From an early age, the indigenous Shuar people of the Ecuadorian Amazon are exposed to an army of parasites, viruses, and other microbes. But if children survive to adulthood—no guarantee, given that they're three times more likely to die before the age of 5 than children in the United States and Canada—they seem to end up with more efficient immune systems than people living in industrialized nations. That's the conclusion of a new study, which adds weight to the idea that early exposure to pathogens confers long-term health benefits.
Inflammation is part of a healthy immune response, allowing the body to orchestrate an onslaught of immune cells and chemicals to heal an injury and fight infection. But sometimes the process goes awry, as when obesity, periodontal disease, stress, or a chronic infection such as herpes continuously stimulates the immune system, causing chronic, low-grade inflammation. This can eventually interfere with the body's healthy tissues, increasing the risk of heart attacks, stroke, diabetes, cancer, and autoimmune disease. In the West, chronic inflammation is known as a "silent killer."
Chronic inflammation is widespread in industrialized nations, and researchers have wondered if it's also rampant in nonindustrialized nations, where fewer people are overweight, for example, but where more people are exposed to acute infectious disease.
To find out, biological anthropologists Thomas McDade of Northwestern University in Chicago, Illinois; Josh Snodgrass of the University of Oregon in Eugene; and colleagues measured the levels of C-reactive protein (CRP) in the blood, a marker of a person's inflammatory response. The researchers collected blood samples 4 weeks in a row from 52 adults between the ages of 18 and 49 in Shuar communities near the town of Sucúa in the lowlands of the Amazon in Ecuador. They found that some of the adults had a high level of CRP at a single point in time, indicating an acute inflammatory response to an infection. But not a single Shuar tested above 3 milligrams per liter-the benchmark for a chronic inflammatory response in the United States. This differs from the pattern in industrialized nations, where CRP is chronically elevated in about one-third of adults, the team reports online this week in the American Journal of Human Biology.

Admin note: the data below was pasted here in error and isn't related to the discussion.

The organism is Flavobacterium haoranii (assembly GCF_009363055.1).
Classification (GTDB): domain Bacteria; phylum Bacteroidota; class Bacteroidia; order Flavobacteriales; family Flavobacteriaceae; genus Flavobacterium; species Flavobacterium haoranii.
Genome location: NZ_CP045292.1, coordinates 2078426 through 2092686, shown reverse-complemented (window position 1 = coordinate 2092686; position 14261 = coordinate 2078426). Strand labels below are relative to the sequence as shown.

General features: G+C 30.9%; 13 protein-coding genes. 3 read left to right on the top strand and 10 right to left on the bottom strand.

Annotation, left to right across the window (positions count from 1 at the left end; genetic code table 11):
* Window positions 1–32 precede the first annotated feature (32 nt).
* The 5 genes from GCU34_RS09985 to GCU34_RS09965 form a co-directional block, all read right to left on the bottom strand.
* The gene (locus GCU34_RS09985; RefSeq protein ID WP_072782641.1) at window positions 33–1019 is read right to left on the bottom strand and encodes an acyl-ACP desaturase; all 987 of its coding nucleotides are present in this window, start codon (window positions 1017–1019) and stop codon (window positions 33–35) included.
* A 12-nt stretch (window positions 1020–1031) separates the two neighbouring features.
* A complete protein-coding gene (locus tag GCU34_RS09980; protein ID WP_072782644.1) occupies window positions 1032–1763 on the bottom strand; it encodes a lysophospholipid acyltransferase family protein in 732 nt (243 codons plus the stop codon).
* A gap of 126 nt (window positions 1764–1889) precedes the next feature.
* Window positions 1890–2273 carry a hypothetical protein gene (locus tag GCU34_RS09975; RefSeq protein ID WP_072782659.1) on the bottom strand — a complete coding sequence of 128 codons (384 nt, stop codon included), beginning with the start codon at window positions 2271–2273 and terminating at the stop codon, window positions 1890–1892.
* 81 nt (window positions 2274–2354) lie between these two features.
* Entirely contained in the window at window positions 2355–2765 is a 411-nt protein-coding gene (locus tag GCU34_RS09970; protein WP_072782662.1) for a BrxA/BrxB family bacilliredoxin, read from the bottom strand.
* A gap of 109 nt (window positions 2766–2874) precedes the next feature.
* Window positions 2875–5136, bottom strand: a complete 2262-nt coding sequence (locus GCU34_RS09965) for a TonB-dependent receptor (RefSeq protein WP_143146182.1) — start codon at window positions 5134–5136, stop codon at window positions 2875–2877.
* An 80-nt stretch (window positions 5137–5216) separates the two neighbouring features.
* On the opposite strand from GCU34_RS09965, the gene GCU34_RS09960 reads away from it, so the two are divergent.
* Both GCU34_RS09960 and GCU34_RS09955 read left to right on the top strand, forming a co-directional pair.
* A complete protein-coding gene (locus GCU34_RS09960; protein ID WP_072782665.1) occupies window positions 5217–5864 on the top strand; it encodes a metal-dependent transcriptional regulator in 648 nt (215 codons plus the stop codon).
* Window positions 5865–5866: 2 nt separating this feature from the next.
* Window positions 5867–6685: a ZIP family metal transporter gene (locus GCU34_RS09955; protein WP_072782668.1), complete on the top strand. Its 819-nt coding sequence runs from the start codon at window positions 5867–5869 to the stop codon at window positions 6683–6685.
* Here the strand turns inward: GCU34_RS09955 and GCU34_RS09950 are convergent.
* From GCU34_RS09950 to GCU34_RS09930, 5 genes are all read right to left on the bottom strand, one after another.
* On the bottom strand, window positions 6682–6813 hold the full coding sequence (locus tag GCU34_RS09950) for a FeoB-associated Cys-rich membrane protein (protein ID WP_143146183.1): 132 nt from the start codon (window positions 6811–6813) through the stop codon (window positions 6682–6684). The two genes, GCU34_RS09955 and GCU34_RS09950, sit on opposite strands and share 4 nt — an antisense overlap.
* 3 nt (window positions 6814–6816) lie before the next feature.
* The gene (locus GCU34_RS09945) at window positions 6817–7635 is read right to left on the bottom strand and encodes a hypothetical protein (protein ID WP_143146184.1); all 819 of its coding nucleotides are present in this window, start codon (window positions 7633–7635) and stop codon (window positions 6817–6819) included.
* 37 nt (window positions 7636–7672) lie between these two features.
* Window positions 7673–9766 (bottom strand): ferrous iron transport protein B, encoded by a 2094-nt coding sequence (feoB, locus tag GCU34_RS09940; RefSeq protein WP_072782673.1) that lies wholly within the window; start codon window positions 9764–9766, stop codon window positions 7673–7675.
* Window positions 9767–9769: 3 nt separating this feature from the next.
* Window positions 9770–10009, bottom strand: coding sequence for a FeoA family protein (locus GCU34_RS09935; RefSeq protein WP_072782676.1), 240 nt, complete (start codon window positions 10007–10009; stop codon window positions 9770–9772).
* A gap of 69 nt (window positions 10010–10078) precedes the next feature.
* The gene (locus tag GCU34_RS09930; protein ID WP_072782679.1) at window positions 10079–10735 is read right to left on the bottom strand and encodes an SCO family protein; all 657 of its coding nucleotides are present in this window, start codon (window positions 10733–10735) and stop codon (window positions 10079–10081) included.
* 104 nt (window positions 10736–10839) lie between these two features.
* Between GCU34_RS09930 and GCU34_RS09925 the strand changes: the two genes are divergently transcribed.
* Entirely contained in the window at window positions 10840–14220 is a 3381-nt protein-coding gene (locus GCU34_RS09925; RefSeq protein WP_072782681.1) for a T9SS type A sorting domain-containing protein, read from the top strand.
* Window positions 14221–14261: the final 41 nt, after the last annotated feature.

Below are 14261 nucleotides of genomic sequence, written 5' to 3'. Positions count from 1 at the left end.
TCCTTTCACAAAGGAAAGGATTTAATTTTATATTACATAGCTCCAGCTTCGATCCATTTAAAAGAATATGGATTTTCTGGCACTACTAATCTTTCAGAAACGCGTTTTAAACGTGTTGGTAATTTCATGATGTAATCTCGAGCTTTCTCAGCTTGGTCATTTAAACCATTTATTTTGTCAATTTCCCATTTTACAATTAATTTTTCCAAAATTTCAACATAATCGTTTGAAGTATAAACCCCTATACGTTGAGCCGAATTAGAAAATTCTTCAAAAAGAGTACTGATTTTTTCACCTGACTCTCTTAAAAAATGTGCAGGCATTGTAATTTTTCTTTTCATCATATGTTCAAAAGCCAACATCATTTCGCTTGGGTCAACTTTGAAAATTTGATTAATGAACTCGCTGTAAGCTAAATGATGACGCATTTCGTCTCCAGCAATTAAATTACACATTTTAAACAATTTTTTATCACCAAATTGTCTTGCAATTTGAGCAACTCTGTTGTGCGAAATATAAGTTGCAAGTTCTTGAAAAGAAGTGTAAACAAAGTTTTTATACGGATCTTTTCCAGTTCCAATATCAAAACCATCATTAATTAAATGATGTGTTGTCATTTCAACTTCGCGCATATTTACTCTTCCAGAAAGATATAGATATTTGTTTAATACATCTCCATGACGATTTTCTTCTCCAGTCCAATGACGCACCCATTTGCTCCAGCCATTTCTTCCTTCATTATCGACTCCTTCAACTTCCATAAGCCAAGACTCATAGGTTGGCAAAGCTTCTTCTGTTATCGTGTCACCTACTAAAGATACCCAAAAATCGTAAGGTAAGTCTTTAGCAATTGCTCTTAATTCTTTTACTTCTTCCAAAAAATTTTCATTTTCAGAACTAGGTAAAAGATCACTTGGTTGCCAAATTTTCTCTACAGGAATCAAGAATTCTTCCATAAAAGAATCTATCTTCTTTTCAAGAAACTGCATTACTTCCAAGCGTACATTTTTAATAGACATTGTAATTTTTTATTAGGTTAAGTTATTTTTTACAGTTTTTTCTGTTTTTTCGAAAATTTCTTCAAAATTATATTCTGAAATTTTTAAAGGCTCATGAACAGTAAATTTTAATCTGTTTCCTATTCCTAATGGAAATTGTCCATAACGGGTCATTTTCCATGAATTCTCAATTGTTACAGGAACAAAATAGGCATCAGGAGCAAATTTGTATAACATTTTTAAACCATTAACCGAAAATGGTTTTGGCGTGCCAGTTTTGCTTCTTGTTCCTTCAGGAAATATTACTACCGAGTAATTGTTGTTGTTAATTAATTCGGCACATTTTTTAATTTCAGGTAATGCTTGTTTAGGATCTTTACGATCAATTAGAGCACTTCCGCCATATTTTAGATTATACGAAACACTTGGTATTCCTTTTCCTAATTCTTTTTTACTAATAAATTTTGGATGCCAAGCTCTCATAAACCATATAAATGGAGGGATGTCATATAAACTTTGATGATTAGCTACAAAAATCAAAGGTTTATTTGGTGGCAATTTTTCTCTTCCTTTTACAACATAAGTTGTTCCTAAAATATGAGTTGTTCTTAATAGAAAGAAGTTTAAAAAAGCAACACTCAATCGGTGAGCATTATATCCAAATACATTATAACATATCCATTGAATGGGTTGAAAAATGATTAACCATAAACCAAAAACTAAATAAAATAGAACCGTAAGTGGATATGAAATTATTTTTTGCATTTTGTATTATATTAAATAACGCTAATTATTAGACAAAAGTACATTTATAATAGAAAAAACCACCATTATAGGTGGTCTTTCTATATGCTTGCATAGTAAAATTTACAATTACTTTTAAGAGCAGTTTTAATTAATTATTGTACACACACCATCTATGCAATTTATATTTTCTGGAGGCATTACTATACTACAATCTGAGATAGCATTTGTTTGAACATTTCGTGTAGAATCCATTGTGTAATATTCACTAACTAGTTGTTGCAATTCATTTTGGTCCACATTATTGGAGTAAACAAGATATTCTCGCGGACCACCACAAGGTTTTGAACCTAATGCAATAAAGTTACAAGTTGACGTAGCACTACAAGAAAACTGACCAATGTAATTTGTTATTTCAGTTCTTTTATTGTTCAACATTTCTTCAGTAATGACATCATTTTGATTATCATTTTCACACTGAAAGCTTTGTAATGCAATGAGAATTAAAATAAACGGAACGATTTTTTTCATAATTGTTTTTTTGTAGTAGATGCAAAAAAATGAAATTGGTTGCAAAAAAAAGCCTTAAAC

In the Shuar, says McDade, "CRP goes up when you need it, but it is almost undetectable when you don't, after the infection resolves." And that suggests that exposure to microbes early in life may fine-tune the immune system so that it can regulate its response to acute and low-grade infections more efficiently—much in the same manner as the so-called "hygiene hypothesis" predicts that children who are exposed to microbes, such as on farms, for example, are less likely to develop allergies later in life. Indeed, the rural Shuar foragers are very lean and healthy, with low rates of cardiovascular disease and diabetes, says Snodgrass.
Others agree with these conclusions. "McDade's general point that the immune system is dysregulated in the absence of pathogen exposure early in life is extremely important—and seems to have downstream consequences on many seemingly unrelated diseases," says biological anthropologist Michael Gurven of the University of California, Santa Barbara.
In the absence of these organisms that co-evolved with us, people living in industrialized nations developed a defect in their immune regulation, says microbiologist Graham Rook of University College London, who proposed in 2003 that with urbanization, humans are not exposed to as many pathogens, such as parasites and bacteria in dirty water and mud. Poorly controlled inflammation, he notes, "occurs not in people living in third-world countries, riddled with infections, but rather in rich, infection-free, urbanized populations." In other words, says McDade, "chronic inflammation may be a disease of affluence."